Why do economic development and representative democracy run into such difficulties in both Latin America and Africa?Why do economic development and representative democracy run into such...

Why do economic development and representative democracy run into such difficulties in both Latin America and Africa?

Why do economic development and representative democracy run into such difficulties in both Latin America and Africa?

Expert Answers
felquilem eNotes educator| Certified Educator

Through the above discussions, there seems to lie the assumption that these countries should want economic development or representative democracy.  It would appear to me that our own US experiment in representative government or enlightened capitalism, has run into some major difficulties.  As soon as the responsibility for one actions ar shifted to some other control, the system is doomed to fail.  Having been allowed to visit countries other than this one, I have been amazed at the vesatility, the control over their own situations and the magnificent cultures that are developed in the face of increasing pressure from outside forces to "conform".  Until we can accept a model where every individaul is impoirtant, we will be resisted in any efforts to force control.  This power struggle is ecclesastical as well as political.

Why any group of individuals should want our gas guzzling vehicles, our usless sophisticated housing, our economic palaces, or our ostentatious religious organizations is quite beyond my power of comprehension.  We are unable to distinguish health care and health insurance, we confuse homelessnes with poverty, and seem to insist that wealth consists of things. Somehow, in the popular notion charity is the same as love and above all, I am better than you.

pohnpei397 eNotes educator| Certified Educator

One possible answer to this is that both problems in both places are caused by the legacy of colonialism.

Colonialism does not tend to lead to economies that are self-sufficient.  Colonies' economies are set up and run for the benefit of the mother country.  When the colony becomes independent, its economy is generally not very robust and has a hard time becoming more developed.

Colonialism also does not tend to prepare countries to govern themselves.  Colonizers tend to try to prevent the colonized from really becoming able to rule themselves.  When independence comes, the colonized often lack the education and the experience to set up good governments.  They tend also to lack the sort of societal attitudes that make for democracy.  They have not really been taught to be democratic and do not have centuries of "evolution" that have moved them towards democracy.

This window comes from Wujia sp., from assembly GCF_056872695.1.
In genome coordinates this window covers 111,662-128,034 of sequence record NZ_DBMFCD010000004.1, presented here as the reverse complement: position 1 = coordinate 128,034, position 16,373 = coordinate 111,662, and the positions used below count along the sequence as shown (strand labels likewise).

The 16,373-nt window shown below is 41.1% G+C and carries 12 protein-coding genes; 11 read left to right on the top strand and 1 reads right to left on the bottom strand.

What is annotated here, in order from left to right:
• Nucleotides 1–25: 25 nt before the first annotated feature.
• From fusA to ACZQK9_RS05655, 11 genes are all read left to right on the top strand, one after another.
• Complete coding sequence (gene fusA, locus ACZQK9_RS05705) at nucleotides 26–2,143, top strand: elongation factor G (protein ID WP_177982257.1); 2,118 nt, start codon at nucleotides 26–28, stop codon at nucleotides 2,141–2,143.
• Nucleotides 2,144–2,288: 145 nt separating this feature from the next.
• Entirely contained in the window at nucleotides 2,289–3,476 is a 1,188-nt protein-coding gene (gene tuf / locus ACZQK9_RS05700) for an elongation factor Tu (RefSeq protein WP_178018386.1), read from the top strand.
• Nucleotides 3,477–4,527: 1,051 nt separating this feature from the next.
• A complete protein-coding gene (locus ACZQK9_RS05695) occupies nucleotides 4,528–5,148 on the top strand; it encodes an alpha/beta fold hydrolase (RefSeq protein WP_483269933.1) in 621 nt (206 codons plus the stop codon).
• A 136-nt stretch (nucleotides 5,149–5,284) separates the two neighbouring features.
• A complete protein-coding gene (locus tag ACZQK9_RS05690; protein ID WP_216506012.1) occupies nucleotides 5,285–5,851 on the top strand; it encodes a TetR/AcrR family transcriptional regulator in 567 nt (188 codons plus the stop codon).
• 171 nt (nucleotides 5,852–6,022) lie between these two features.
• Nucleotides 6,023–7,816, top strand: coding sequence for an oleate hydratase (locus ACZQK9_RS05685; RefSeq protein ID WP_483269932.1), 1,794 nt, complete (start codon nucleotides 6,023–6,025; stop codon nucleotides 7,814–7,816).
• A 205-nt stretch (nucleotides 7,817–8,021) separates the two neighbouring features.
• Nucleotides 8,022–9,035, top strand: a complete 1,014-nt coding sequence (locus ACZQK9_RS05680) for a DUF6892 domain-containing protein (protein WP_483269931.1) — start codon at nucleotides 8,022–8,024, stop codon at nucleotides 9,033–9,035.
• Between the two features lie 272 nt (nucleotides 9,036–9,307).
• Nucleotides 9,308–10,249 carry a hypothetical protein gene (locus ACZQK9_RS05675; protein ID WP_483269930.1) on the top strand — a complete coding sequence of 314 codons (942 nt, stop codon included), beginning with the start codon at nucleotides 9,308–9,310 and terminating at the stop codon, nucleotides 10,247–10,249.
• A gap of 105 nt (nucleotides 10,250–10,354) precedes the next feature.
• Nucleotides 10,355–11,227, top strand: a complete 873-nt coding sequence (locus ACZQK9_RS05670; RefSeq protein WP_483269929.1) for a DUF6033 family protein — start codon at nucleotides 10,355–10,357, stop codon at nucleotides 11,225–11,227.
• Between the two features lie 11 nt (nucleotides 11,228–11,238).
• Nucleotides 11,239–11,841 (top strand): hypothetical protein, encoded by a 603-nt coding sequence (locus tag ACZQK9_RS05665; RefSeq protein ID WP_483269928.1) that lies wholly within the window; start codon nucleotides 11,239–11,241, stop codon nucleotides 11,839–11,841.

For these reasons, it is plausible to say that colonialism is responsible for the problems of places like Latin America and Africa.

megan-bright eNotes educator| Certified Educator

Historically, Latin America and certainly Africa were prosperous before colonialism and certainly the Slave Trade. Their foundations, values, culture, safety, government and resources have been stripped. The unfortunate thing is that many Western countries continue to strip these areas of their resources, and this leads to desperation and corruption such as the Somali pirates cases. Somali pirates feel that they are protecting their valuable resources from outsiders that continue to come in and steal from them. That's just one of the many examples of how people in those countries are turning to desperate measures to survive.

accessteacher eNotes educator| Certified Educator

I must admit, I do agree in part with some of the comments made in #7. Speaking as somebody who is currently living in a South American country and who has travelled around South America, I find it hard to see how economic development, as the Western world imagines it to be, can really find a place in many countries in South America. There are so many issues that need to be sorted first before economic development can even be thought of, involving true democratic government, representative democracy, corruption and nepotism. All of these are very pronounced in a number of countries in South America and Africa.

brettd eNotes educator| Certified Educator
I concur with the above post with regard to the legacy of colonialism on both continents, but in addition to that, both were subject to Cold War competition between the USSR and US for nearly half a century, during which time corrupt dictatorships were propped up with financial and military aid in the billions of dollars annually. Bloody coups were bankrolled and engineered, so long as the governments of those countries stayed loyal to one side or the other. When the Cold War ended, the weapons and militaries remained in place, leading to dozens of civil wars both before and since that time.
litteacher8 eNotes educator| Certified Educator
The biggest barrier to economic development in South America and Africa is lack of a stable government. Corruption is rampant, and any money that gets into the country usually goes to the criminal organizations or government officials and not the people who need it. Until they have stable governments that crack down on corruption, there will not be economic development.
karimjessa | Student

Undeniable though the effects of Colonialism, Slave Trade, and the Cold War were, and are, it's too long now that they've been used as excuses for social, economic, and political backwardness.

I think response #4 stated the crucial factor in this problem: "Lack of stable government; corruption."

The topic question for this discussion contains the clue: "Representative Democracy."

Where is it? one may ask rhetorically. Till there is real representative democracy, the dictators, single-party rulers, and unlimited stretch of incumbency will always be hindrances to progress.